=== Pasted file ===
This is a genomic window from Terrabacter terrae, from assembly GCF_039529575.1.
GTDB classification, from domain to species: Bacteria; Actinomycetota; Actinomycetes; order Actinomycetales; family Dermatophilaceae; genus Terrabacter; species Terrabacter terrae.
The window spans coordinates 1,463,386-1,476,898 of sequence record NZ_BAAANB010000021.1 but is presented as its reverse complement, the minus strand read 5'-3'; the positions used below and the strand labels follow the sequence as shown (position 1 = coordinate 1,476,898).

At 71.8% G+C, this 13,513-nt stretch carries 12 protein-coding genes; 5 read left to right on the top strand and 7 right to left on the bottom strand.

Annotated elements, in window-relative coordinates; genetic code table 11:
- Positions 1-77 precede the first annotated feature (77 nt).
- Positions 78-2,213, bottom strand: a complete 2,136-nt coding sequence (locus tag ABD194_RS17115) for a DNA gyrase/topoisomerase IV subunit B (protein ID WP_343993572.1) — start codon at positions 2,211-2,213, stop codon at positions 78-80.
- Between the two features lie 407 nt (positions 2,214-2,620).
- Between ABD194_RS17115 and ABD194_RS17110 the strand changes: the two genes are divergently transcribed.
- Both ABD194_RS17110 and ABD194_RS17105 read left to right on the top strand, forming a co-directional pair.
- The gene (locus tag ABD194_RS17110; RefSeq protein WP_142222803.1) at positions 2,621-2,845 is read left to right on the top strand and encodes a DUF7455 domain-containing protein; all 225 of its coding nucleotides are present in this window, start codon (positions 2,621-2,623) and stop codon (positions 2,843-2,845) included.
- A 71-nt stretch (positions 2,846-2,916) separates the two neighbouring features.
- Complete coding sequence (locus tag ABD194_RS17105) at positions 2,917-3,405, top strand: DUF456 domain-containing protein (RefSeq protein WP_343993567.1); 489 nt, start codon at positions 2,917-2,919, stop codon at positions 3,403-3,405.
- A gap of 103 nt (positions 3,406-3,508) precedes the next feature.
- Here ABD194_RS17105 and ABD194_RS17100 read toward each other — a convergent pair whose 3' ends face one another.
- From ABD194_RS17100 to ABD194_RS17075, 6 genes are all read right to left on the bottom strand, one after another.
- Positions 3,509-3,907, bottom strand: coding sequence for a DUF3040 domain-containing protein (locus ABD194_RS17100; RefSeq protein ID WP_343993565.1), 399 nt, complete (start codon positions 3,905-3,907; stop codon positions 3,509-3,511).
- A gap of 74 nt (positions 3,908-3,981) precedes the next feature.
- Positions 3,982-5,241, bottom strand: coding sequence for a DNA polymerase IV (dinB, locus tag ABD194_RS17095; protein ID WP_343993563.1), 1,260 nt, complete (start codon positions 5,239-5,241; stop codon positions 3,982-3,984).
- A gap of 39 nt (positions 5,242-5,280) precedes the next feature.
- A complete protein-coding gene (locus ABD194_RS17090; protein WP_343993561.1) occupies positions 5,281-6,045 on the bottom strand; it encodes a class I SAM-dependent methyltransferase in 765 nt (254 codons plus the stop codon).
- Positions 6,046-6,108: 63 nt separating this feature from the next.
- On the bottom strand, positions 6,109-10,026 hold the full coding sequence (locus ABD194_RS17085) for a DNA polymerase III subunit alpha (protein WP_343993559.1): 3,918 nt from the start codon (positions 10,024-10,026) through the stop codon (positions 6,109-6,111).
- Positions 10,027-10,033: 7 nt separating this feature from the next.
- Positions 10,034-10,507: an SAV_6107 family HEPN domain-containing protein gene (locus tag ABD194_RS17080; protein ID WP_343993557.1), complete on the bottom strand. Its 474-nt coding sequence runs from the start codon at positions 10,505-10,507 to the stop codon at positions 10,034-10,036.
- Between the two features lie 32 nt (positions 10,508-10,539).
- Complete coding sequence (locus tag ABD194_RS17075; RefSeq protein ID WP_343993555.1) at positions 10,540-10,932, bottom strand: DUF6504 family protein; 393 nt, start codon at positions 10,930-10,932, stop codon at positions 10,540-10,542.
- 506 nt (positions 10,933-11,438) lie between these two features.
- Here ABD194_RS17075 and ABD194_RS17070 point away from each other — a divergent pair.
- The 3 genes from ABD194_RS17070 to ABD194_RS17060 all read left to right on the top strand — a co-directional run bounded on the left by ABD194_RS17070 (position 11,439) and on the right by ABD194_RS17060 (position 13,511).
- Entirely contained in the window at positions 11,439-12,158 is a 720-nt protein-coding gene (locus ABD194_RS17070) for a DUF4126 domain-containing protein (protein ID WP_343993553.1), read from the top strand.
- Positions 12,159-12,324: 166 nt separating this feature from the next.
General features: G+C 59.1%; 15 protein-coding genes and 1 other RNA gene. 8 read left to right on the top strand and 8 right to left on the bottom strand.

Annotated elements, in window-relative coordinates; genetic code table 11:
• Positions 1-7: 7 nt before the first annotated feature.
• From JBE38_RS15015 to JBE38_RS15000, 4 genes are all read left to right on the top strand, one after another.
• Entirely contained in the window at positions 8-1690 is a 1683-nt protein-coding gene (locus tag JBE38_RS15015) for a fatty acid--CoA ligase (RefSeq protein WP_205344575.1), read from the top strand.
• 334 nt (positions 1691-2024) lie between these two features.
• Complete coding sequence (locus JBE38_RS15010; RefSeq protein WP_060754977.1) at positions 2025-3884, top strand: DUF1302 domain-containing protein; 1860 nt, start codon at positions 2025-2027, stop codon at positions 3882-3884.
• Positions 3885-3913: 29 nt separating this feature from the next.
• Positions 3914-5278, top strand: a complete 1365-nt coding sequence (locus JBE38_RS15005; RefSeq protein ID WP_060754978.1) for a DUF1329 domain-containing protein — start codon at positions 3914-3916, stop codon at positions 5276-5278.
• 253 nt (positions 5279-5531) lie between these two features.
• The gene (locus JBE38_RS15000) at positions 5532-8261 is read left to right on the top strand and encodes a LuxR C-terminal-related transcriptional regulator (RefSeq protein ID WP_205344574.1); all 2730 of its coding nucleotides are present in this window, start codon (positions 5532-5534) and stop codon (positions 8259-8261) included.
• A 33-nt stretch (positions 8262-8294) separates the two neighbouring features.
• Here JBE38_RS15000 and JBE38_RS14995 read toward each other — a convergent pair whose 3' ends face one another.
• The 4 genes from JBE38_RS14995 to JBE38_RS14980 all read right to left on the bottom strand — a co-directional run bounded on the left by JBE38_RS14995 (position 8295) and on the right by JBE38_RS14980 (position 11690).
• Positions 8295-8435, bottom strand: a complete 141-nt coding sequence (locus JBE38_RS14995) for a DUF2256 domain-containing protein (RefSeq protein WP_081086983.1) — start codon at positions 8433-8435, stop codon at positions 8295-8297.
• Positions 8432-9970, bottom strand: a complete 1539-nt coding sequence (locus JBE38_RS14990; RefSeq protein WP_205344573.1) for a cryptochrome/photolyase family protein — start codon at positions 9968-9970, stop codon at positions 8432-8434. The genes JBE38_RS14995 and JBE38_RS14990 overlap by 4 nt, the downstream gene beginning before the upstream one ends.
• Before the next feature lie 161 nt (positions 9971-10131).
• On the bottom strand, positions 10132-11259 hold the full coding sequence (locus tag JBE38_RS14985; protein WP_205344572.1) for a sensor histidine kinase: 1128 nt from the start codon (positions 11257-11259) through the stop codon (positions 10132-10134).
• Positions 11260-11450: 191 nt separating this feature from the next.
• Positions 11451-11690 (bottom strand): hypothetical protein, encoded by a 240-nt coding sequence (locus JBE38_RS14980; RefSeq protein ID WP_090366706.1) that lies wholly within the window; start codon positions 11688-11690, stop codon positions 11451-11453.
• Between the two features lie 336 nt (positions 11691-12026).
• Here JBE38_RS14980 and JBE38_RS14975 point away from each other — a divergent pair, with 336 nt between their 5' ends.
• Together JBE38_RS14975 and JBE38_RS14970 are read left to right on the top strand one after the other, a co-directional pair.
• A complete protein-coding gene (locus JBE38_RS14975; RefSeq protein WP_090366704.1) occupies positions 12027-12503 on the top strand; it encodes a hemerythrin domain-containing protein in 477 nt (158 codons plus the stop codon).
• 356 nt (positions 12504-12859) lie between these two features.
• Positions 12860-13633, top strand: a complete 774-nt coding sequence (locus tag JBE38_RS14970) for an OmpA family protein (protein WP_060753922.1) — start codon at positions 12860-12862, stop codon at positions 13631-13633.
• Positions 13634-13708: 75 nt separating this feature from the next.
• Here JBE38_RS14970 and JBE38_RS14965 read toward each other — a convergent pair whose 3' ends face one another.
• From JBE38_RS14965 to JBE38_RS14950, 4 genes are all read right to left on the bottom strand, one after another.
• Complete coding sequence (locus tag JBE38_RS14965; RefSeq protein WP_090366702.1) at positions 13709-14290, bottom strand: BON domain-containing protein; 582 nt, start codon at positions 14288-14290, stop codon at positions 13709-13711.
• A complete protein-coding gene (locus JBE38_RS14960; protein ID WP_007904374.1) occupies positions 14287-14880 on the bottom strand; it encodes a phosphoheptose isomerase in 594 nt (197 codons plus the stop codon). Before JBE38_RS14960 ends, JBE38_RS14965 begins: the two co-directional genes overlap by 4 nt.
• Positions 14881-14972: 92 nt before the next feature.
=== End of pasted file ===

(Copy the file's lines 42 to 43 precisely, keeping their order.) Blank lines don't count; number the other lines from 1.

• 253 nt (positions 5279-5531) lie between these two features.
• The gene (locus JBE38_RS15000) at positions 5532-8261 is read left to right on the top strand and encodes a LuxR C-terminal-related transcriptional regulator (RefSeq protein ID WP_205344574.1); all 2730 of its coding nucleotides are present in this window, start codon (positions 5532-5534) and stop codon (positions 8259-8261) included.